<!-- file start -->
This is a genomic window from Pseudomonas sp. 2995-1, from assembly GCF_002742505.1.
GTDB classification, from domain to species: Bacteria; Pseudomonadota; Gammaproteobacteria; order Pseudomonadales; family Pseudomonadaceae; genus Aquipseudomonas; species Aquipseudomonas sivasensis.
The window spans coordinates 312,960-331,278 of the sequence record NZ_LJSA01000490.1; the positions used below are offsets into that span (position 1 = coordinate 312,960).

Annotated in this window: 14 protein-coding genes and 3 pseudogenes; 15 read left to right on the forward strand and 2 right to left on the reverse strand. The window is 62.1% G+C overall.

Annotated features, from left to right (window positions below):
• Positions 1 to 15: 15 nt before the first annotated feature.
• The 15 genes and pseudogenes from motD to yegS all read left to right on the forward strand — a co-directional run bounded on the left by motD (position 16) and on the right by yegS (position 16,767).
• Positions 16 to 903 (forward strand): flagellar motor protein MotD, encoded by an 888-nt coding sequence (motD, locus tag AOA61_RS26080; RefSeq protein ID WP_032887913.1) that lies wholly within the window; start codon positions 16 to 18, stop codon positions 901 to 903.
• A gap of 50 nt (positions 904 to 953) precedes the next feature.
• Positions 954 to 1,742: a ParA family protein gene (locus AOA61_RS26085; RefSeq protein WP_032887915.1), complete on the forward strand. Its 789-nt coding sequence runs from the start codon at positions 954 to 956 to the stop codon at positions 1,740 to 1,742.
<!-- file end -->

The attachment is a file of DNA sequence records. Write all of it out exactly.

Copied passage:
This is a genomic window from Pseudomonas sp. 2995-1, from assembly GCF_002742505.1.
GTDB classification, from domain to species: Bacteria; Pseudomonadota; Gammaproteobacteria; order Pseudomonadales; family Pseudomonadaceae; genus Aquipseudomonas; species Aquipseudomonas sivasensis.
The window spans coordinates 312,960-331,278 of the sequence record NZ_LJSA01000490.1; the positions used below are offsets into that span (position 1 = coordinate 312,960).

Annotated in this window: 14 protein-coding genes and 3 pseudogenes; 15 read left to right on the forward strand and 2 right to left on the reverse strand. The window is 62.1% G+C overall.

Annotated features, from left to right (window positions below):
• Positions 1 to 15: 15 nt before the first annotated feature.
• The 15 genes and pseudogenes from motD to yegS all read left to right on the forward strand — a co-directional run bounded on the left by motD (position 16) and on the right by yegS (position 16,767).
• Positions 16 to 903 (forward strand): flagellar motor protein MotD, encoded by an 888-nt coding sequence (motD, locus tag AOA61_RS26080; RefSeq protein ID WP_032887913.1) that lies wholly within the window; start codon positions 16 to 18, stop codon positions 901 to 903.
• A gap of 50 nt (positions 904 to 953) precedes the next feature.
• Positions 954 to 1,742: a ParA family protein gene (locus AOA61_RS26085; RefSeq protein WP_032887915.1), complete on the forward strand. Its 789-nt coding sequence runs from the start codon at positions 954 to 956 to the stop codon at positions 1,740 to 1,742.